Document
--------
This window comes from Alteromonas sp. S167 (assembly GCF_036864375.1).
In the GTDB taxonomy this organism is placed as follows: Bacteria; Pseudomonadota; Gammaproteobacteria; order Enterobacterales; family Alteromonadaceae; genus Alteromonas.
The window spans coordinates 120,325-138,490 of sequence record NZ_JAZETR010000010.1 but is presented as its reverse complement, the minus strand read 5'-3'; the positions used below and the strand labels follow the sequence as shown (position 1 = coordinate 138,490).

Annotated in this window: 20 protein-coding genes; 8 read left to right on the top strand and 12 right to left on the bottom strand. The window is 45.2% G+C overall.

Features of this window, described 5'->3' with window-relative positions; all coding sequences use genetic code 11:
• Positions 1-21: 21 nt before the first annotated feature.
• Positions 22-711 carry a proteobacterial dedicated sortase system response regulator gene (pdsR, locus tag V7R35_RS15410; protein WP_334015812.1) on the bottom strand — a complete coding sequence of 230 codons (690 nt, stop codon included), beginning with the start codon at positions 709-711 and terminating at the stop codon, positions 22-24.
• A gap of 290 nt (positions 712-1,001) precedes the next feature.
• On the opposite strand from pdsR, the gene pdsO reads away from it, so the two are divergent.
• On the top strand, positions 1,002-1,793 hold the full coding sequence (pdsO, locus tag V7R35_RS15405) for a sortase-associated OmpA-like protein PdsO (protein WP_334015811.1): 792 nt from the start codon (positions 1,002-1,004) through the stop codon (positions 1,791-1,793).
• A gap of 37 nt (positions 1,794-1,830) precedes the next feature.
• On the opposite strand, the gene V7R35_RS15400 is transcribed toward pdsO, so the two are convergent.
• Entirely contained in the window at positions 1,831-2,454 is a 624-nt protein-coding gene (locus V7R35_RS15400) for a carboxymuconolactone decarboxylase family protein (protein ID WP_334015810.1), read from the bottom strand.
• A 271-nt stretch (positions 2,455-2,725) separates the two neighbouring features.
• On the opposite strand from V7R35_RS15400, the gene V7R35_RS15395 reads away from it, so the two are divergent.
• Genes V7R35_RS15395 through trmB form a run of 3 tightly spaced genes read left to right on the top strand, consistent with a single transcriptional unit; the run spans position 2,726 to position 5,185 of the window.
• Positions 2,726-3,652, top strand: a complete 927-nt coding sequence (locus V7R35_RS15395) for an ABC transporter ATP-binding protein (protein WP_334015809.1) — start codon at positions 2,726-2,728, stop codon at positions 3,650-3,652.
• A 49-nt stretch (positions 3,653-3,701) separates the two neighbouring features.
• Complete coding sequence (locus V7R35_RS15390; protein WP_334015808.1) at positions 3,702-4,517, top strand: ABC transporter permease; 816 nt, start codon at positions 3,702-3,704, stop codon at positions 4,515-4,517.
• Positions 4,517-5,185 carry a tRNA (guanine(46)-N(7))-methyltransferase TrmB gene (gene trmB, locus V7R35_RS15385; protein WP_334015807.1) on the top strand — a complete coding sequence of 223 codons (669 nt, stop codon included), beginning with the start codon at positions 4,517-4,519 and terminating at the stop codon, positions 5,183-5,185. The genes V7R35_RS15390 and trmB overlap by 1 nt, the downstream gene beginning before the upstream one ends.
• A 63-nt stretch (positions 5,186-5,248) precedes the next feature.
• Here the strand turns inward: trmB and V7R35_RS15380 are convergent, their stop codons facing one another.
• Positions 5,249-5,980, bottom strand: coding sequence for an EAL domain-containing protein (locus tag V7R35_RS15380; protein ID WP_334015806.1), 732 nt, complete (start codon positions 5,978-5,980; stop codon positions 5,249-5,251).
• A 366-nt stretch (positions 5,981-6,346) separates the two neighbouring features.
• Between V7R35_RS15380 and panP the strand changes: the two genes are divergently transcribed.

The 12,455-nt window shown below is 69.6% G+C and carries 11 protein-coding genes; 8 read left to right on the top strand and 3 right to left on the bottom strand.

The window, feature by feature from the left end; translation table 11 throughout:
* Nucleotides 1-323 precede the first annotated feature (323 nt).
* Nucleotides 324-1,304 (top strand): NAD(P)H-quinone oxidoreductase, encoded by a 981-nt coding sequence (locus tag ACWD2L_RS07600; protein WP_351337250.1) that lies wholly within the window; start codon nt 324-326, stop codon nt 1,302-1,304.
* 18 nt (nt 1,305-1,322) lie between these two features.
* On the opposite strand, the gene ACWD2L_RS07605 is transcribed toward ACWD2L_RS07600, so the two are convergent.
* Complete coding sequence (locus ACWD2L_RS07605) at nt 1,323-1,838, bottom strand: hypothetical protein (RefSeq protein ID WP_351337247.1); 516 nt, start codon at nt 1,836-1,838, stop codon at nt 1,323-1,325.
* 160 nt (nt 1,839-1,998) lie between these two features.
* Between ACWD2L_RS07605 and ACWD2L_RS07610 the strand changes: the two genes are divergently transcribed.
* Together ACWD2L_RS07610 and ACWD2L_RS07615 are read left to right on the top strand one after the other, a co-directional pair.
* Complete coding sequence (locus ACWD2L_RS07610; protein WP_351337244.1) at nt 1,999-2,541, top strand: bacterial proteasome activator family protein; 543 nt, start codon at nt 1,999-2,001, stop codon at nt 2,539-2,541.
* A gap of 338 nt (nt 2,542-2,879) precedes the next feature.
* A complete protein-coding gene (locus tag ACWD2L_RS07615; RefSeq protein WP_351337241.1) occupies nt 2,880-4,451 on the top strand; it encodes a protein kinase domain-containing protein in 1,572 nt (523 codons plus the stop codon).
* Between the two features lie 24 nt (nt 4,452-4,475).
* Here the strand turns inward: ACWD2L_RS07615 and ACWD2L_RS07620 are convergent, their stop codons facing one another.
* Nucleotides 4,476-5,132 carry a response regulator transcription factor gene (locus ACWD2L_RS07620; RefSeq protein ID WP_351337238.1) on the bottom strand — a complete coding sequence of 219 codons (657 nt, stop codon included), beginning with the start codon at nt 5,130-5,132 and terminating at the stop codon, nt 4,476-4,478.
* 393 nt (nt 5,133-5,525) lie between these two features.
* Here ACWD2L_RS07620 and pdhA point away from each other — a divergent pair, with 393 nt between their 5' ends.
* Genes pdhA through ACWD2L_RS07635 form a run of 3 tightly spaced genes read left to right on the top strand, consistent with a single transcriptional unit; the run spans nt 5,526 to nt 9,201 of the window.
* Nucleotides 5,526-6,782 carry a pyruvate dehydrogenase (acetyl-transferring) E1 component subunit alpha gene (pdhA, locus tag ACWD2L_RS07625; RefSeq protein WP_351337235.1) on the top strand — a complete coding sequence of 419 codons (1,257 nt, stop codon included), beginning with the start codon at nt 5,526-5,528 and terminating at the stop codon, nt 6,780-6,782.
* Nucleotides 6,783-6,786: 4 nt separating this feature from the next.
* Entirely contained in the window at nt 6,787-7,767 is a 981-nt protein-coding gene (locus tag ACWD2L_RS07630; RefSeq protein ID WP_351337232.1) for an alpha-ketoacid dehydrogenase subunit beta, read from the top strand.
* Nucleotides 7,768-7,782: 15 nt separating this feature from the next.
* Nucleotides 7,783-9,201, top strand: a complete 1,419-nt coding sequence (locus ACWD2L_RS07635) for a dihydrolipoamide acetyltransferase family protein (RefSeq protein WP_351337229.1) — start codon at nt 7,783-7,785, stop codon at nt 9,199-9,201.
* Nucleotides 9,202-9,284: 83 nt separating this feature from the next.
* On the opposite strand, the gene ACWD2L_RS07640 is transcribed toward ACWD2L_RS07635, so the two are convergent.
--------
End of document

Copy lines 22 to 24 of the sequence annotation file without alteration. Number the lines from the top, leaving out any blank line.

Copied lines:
• Here the strand turns inward: trmB and V7R35_RS15380 are convergent, their stop codons facing one another.
• Positions 5,249-5,980, bottom strand: coding sequence for an EAL domain-containing protein (locus tag V7R35_RS15380; protein ID WP_334015806.1), 732 nt, complete (start codon positions 5,978-5,980; stop codon positions 5,249-5,251).
• A 366-nt stretch (positions 5,981-6,346) separates the two neighbouring features.